Many famous Impressionist artists sought to portray their subject matter in a new light by experimenting with the natural lighting that illuminated various parts of the world around them. One such artist who is well-known for this is French painter Pierre-Auguste Renoir.

His works involve more light and vibrant colors than had been popular among the Realist painters before him. Renoir’s works ranged from social gatherings and the female form to scenes from Paris which featured a variety of striking colors, bright atmospheres and radiant tones.

Claude Monet is one of the most iconic modern artists as it was his painting titled Impression, Sunrise that the movement was named after. Monet is known for broad fields of color that depict certain parts of France or scenes from French life during the mid-to-late 1800’s.

Art critics from the time noted that Monet’s works had a strange characteristic of being more pleasing to the eye when viewed from a distance.

While other artists focused on the intimate parts of French society, Edgar Degas was known for his efforts to depict the more open and public parts of Parisian life, especially within the city during that time.

Degas painted many cityscapes which featured the bustling French society at this time and he would later develop an affinity for painting the female form. His most notable works involve sporting events or other exciting portions of life inside one of the world’s most interesting cities during this time period.

Post-Impressionist Artists

Many artists made up the realm of Post-Impressionism as the movement involved a number of different styles and techniques of painting. None was more famous than Vincent Van Gogh. The artist worked in a way that was truly novel for the time period and was hailed for his efforts to portray scenes in a way that communicated his own feelings at the time, however bleak or blissful. Van Gogh used bright colors and swirling or curved brush strokes in many of his works to convey his own state of mind.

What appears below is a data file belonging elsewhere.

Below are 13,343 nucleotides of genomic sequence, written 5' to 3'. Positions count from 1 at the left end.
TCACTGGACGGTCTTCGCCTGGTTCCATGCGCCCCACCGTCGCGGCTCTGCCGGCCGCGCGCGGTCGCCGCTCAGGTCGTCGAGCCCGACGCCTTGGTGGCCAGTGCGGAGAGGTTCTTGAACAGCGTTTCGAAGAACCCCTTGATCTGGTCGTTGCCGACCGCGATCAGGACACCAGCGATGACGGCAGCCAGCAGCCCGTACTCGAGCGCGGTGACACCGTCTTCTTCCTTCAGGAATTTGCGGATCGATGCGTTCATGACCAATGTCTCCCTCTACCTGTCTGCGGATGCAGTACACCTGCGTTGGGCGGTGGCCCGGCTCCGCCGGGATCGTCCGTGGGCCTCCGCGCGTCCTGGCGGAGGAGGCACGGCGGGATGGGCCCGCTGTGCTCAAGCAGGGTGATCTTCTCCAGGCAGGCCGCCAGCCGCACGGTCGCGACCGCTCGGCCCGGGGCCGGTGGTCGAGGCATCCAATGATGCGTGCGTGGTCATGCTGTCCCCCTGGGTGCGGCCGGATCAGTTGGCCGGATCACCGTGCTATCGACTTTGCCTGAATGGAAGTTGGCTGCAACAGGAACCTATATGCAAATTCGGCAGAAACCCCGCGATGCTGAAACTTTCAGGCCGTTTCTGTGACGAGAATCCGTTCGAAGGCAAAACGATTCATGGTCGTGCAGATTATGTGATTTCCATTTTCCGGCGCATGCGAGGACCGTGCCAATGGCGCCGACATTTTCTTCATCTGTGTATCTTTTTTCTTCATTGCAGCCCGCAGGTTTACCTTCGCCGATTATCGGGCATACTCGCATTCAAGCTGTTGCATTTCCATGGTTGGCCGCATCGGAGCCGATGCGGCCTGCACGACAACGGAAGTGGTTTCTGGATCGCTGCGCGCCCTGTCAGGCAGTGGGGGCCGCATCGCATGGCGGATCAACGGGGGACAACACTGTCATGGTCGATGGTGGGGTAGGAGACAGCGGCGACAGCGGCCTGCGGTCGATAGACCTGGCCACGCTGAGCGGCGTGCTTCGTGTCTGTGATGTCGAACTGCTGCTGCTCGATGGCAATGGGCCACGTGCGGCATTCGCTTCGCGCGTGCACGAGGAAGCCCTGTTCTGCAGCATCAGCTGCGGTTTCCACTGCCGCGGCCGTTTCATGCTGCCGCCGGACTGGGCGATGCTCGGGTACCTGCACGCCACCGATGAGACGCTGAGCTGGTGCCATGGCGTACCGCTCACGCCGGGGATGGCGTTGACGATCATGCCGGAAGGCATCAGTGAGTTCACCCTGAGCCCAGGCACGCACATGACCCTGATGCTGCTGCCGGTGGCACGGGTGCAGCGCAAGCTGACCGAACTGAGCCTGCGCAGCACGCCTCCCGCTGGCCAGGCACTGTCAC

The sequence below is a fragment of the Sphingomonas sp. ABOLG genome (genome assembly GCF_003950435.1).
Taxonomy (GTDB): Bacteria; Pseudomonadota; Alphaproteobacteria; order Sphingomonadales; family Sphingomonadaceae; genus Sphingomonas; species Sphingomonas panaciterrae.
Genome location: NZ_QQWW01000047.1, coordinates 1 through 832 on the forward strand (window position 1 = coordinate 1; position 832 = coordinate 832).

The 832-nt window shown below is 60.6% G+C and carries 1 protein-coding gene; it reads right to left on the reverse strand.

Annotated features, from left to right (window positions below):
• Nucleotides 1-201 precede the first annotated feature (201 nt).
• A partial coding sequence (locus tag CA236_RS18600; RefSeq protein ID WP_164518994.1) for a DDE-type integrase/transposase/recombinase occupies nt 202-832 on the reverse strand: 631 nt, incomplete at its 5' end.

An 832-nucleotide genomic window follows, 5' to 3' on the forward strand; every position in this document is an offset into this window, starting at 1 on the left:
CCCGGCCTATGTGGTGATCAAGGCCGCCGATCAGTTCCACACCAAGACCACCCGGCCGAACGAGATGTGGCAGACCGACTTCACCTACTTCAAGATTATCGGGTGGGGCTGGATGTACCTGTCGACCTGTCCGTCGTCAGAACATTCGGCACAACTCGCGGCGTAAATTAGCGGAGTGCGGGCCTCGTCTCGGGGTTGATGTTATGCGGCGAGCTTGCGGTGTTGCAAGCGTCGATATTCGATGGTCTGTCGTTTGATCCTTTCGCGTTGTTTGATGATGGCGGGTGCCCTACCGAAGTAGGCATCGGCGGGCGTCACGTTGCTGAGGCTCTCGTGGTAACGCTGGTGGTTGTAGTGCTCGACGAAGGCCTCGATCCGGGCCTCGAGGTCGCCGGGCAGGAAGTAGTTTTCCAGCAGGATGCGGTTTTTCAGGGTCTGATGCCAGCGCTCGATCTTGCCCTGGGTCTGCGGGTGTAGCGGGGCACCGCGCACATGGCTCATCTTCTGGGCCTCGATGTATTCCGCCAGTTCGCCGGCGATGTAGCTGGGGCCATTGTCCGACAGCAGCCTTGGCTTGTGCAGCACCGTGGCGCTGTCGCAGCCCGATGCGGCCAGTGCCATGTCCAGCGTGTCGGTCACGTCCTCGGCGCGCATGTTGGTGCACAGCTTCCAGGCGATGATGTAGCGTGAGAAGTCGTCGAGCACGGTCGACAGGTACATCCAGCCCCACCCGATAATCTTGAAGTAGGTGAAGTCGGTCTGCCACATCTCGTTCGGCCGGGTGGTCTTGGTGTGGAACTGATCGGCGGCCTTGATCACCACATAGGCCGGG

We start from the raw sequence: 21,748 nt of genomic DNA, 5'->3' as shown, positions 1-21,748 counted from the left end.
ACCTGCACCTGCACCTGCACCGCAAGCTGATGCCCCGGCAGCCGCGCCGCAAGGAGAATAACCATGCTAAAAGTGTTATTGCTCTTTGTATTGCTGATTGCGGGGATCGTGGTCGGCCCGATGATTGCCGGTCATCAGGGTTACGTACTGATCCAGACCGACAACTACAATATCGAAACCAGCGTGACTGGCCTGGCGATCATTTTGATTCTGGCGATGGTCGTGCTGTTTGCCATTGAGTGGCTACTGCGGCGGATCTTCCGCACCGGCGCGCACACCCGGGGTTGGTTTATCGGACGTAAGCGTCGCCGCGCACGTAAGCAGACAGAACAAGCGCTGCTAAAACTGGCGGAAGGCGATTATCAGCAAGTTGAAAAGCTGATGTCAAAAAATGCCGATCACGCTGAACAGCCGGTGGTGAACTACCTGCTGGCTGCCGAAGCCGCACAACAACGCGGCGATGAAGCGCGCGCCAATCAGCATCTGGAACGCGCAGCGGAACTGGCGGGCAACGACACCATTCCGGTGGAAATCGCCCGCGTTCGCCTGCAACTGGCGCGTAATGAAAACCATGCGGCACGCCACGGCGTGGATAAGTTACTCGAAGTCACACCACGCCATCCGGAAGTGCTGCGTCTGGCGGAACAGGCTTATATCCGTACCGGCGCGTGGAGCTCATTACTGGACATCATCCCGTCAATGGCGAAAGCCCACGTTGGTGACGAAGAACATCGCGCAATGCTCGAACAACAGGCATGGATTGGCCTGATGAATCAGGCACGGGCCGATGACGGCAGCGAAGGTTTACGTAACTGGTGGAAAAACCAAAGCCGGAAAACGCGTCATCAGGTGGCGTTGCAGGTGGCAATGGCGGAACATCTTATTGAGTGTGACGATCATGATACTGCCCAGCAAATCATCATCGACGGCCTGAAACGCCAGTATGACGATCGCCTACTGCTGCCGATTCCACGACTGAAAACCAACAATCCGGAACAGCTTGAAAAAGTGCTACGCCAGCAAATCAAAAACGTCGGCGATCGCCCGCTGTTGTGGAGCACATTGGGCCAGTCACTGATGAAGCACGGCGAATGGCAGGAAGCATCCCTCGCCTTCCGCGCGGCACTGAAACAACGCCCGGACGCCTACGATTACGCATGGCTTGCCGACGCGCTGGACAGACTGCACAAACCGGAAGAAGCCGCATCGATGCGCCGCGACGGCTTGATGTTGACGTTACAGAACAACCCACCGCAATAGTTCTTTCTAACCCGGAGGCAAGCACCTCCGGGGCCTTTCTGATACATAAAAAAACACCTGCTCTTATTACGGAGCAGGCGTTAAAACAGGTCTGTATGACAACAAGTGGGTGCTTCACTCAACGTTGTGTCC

Paul Cezanne was more interested in restoring order to modern painting during his time as he was unsatisfied with the ever-evolving nature of painting and many artist’s desire to paint in a more abstract manner. He painted in a more basic manner than some artists during the time and he wanted his works to be worthy of being exhibited in the most prominent museum of France and throughout the world.

Henri Rousseau began to explore painting natural scenes from a variety of places, most notably the jungle. Many of his most prominent works were based on his own travels to distant parts of the world where Parisian artists rarely ventured. He painted in a way that emphasized the natural world around him, especially the lush and green elements of the rain-forest and the many plants and animals that are found there.

Conclusion

Post-Impressionist painters explored a wide variety of different methods of painting in efforts to create works that were more fulfilling and more closely-tied to the artist’s own inner feelings and mindset.

While Impressionism was a more unified effort to depart from long-held traditions of painting, Post-Impressionism is widely known as a movement with no unified cohesion in a particular style or method of painting. Both art movements were some of the most prominent in history, and their lasting impression is still evident on Paris and throughout France.